Do We Choose Our Beliefs?
A friend posed an interesting philosophical question: “Is a belief a choice?”
It was interesting to me that there was any debate about this because I work with people every day to help them understand different perspectives. But understanding other perspectives is not about changing beliefs, so I wondered if anyone has actually made a choice to change a belief as a result of changing perspectives.
Beliefs are deeply held and ingrained in us at a very early age. We often act on them without even realizing that we do. We might be able to articulate what beliefs we hold, but we often can’t give the reason why we believe what we believe.
Let’s try this little exercise. Very quickly, think about what you believe. Here’s a list to get you started (I’ve deliberately mixed up values with some hot topics, which may create some debate itself, but we can save that for another time):
- All people are/are not created equal
- Income inequality
- Global warming
- Treating others the way I want to be treated
- Sexual orientation
- Capitalism/Socialism/Communism and other economic systems
- Helping others
- God and the Devil
- Gun control
Now, go back through the list, and think about why you believe what you believe.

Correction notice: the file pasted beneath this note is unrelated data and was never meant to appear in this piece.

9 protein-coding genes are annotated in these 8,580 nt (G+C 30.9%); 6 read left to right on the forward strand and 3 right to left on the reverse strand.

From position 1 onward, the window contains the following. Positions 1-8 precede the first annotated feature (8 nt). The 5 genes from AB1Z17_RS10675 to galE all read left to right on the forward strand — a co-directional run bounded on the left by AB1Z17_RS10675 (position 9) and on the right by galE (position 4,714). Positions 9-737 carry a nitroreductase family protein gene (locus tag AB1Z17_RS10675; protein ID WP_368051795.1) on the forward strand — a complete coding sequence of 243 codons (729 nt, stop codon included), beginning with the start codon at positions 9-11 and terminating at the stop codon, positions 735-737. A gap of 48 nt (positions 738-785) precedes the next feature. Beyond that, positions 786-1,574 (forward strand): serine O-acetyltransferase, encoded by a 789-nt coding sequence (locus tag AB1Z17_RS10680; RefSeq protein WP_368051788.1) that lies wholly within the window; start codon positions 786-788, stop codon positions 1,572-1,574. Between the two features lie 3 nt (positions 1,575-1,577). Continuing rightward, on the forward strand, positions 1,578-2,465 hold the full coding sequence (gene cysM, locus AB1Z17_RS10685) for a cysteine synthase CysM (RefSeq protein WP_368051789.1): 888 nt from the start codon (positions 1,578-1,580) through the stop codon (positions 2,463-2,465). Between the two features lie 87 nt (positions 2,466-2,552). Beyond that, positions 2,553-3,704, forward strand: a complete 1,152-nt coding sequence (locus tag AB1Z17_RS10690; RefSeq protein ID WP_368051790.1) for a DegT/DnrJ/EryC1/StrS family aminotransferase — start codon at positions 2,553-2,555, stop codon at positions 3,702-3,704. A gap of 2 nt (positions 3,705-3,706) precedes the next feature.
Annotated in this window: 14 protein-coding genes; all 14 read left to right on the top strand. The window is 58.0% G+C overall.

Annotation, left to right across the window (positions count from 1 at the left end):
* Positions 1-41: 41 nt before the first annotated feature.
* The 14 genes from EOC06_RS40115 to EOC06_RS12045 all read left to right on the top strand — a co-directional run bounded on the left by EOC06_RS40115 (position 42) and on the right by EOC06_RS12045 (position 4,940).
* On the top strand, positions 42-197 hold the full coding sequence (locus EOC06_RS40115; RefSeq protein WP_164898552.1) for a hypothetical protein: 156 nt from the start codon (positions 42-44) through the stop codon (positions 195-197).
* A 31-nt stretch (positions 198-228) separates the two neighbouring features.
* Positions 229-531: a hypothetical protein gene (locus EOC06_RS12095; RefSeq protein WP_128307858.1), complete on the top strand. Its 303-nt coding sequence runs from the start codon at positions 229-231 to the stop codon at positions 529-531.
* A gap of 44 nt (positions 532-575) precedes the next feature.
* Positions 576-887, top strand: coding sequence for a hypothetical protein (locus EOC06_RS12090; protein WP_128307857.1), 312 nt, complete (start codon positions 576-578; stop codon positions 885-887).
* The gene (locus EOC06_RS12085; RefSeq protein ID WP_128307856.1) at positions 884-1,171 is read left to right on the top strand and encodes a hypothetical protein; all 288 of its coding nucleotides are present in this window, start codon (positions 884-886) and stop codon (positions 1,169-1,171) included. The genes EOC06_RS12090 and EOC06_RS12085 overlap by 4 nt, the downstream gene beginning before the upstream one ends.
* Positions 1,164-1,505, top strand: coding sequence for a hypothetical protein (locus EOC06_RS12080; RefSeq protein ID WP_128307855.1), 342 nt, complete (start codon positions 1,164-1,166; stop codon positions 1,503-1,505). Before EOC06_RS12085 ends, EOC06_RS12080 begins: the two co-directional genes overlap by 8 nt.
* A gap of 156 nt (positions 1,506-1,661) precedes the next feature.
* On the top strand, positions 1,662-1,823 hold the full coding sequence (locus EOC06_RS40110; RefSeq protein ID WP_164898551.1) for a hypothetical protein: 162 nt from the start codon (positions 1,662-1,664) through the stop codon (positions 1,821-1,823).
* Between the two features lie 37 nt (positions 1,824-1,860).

I’d be curious if you thought that last part was easy. I’d also be curious if you came up with more than points beyond, “It just is,” or “Because some political or spiritual document says so.”
If you were able to think of some salient points, would you be willing to change your belief in light of new evidence? This is where choice comes in. Faced with two possibilities – either I cling to my belief or I change it in light of this new information – which do you choose?
Some might argue that we can’t help but be changed in light of new information. I think how we allow information to affect us, and what information we allow to sink in, is a choice. It is in this way that we choose our beliefs.
Join me on social media to let me know what you think.
© 2017, Susan McCuistion